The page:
*Chewy.com sent me this product in exchange for my open and honest review.

#ICE2017 Helping The Laurel Highlands Hiking Trail

I have been posting about local hiking since I started this blog and the @Christina_Skis social media handle. A fellow hiker and outdoor enthusiast, @HBFOutdoors, has created a team of other likeminded explorers in the area to create #ICE2017. Meaning Inspire, Connect and Experience the great outdoor recreation that western Pennsylvania has to offer.

I’ve put together a team of PA hikers and true outdoor enthusiasts for adventure and to give back to the outdoor community of Western Pennsylvania. We’ll be exploring various trails, sharing our adventures, volunteering, and inspiring others to connect with the outdoors for awesome experiences. – Brian Ford, HBFOutdoors

You can view the entire #ICE2017 team at hikebyfaith.com. Brian plans to end the season with a backpacking trip along the Laurel Highlands Hiking Trail to raise support for the Laurel Highlands Hiking Trail Shelters Fund.

The Laurel Highlands Hiking Trail has provided 40 Adirondack style shelters to hikers for over 40 years. As a result, it has introduced many to a lifelong passion for backpacking. Some of these shelters are under restoration to working order. However, 2017 may be the last last year for four shelter areas. The Route 56, Grindle Ridge, Route 31, and the Pennsylvania Turnpike are in need.

     Finally, renewed hope comes in the form of a $10,000 grant from REI to restore these remaining shelters. Now, PA Parks & Forests is asking for your support. Still, there is $14,000 remaining in need to restore these remaining shelters. As of June 22, 2017, they have reached 14% of their goal.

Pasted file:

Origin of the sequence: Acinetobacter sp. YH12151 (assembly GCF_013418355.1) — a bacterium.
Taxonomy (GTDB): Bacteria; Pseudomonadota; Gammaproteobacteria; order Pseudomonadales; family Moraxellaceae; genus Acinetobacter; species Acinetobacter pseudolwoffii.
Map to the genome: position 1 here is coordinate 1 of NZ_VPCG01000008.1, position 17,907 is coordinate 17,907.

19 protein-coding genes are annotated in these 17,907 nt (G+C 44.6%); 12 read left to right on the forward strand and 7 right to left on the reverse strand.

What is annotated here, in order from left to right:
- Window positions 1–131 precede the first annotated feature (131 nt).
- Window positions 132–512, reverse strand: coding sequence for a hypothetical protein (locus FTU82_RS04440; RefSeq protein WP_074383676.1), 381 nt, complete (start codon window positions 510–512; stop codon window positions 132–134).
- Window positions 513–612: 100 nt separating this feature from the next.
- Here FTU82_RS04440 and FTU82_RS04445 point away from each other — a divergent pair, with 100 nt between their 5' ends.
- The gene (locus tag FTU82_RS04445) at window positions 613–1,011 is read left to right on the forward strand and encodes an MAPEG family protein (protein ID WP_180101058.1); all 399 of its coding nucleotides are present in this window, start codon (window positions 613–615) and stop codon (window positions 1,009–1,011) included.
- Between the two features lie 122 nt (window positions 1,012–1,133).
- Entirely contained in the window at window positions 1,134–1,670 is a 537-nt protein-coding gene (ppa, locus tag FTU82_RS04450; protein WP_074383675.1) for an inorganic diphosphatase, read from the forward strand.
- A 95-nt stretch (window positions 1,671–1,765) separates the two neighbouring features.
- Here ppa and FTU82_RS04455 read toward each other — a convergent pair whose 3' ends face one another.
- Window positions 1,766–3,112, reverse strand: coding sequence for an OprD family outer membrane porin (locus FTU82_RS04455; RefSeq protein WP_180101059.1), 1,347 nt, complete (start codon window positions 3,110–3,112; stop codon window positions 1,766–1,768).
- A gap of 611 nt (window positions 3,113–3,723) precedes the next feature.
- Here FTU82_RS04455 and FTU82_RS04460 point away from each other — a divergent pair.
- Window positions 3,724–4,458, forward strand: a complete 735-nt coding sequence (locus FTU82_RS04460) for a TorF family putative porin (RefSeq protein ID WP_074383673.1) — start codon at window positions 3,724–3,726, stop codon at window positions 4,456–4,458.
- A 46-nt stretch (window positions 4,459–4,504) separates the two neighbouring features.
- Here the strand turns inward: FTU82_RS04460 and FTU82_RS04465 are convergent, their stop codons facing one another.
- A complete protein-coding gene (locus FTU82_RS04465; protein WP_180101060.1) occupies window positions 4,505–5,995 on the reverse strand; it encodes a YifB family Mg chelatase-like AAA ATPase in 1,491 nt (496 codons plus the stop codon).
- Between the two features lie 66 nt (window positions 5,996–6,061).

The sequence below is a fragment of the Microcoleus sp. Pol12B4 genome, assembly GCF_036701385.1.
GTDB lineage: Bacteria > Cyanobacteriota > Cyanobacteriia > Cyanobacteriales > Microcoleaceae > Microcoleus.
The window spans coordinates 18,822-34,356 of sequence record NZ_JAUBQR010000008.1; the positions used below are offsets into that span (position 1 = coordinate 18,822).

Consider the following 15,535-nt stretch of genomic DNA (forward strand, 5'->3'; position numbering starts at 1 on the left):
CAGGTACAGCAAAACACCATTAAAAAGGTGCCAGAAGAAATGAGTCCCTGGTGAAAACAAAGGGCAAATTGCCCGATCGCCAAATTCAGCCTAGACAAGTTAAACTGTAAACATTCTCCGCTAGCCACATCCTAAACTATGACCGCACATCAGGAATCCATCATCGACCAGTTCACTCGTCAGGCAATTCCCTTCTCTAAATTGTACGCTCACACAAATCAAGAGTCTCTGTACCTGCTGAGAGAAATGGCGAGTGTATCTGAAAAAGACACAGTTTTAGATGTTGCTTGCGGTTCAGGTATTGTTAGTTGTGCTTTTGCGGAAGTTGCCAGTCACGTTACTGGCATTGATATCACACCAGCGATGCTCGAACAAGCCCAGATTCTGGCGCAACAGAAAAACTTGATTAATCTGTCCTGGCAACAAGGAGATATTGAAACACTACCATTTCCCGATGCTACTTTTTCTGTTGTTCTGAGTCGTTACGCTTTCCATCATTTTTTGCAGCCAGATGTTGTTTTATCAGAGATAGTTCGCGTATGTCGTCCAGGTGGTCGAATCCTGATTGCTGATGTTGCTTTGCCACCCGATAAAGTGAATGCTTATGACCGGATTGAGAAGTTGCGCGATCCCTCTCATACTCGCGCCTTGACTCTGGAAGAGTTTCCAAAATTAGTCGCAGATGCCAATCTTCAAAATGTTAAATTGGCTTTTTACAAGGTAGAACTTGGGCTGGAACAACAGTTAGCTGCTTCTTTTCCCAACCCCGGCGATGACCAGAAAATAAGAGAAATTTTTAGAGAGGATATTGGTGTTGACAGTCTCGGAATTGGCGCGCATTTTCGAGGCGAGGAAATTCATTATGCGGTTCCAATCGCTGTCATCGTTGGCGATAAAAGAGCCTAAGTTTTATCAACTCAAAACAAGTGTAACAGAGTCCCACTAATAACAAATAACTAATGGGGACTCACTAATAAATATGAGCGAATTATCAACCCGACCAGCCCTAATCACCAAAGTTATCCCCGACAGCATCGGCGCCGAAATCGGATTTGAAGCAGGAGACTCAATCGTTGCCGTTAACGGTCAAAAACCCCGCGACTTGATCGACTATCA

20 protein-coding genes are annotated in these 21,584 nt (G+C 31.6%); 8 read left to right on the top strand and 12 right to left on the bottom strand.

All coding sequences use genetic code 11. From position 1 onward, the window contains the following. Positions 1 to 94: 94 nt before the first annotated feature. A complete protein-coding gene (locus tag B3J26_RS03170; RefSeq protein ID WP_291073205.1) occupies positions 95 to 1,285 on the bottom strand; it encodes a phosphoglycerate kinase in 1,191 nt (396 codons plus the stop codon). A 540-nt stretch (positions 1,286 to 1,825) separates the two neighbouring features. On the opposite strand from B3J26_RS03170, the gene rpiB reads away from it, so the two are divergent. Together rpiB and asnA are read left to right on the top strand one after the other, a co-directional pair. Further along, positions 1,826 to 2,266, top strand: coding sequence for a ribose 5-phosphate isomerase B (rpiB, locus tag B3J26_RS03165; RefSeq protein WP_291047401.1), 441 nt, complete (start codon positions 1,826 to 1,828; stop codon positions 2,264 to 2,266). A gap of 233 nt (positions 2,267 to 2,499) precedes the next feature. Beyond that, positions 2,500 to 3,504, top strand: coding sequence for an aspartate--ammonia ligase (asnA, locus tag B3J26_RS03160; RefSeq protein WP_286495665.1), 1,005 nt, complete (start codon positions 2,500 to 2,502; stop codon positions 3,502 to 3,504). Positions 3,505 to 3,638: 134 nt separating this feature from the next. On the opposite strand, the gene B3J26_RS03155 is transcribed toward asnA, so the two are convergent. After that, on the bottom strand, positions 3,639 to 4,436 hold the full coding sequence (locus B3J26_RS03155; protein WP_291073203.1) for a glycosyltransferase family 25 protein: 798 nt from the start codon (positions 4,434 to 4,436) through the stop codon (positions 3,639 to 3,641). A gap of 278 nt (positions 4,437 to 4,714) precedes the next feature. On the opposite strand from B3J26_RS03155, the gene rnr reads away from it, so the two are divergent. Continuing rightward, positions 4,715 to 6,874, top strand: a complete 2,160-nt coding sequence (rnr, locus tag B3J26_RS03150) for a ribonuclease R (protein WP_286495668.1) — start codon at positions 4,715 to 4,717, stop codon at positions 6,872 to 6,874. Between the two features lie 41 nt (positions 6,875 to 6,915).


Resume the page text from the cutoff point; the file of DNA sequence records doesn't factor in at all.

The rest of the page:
How to Help

You can learn more about the shelters fund and donate, at the PA Parks & Forests Foundation.

Shelter images were taken with permission from the LHHT Facebook page.

Western PA Hideaway – Lick Hollow

On your way to Ohiopyle, stop here for a quiet hike or picnic under mountaintops before arriving to the summer crowds at the popular state park.

  • Park: Lick Hollow in Forbes State Forest
  • Location: Along Route 40 East, incline headed up to the summit.
  • Trail Type: Out & Back, 4 Miles

Pine Knob Trail & Overlook

As for trails in the area, there are 4. We chose Pine Knob Trail, a 2 mile hike to an all-natural overlook over the Laurel Highlands. The beginning of the trail was covered in ferns and gnats but quickly moved into the traditional rocky style hike that Pennyslvania loves to present. We hiked through one switchback and eventually ended at a fork in the road where we chose to walk left and ended walking onto what looked like a quad or snowmobile trail with a few other entrances to other paths. We easily found the right way to hike (straight through to continue along the path) after backtracking a few feet. Duh. Soon after, we arrived at a rocky ledge with a view that resembles that of the pull-off along the summit and route 40, but of course, the journey and the arrival experience here is much better.

Lick Hollow in Forbes State Forest, Fayette County

“Just 2 miles long, and stretches from the picnic area to the Pine Knob overlook. The trail parallels Lick Run for parts of its length, but it is a rugged trail for the most part. Trail elevation changes roughly 700 feet from the lowest 1,440 feet above sea level at the picnic area, to approximately 2,130 feet at Pine Knob Overlook. However, nothing to worry about as it’s only Pennsylvania. Prepare for a 4 hour roundtrip. Pack plenty of liquids during the summer and warm clothes in the winter.” – Trail Map (View Here)

Hike to another area of Forbes State Forest, Quebec Run Wild Area, start here with Whitetail Trail. A 9.5 mile journey will get you to the top of the mountain into Farmington, PA. Farmington is full of history, and offers tourist sites such as Fort Necessity National Battlefield and Braddock’s Grave. #GeorgeWashingtonWasHere

This area is a great spot if you’re a local looking to get away into the woods minus the Ohiopyle crowds or a visitor that wants a beautiful aerial view of western PA with a nice hike to boot.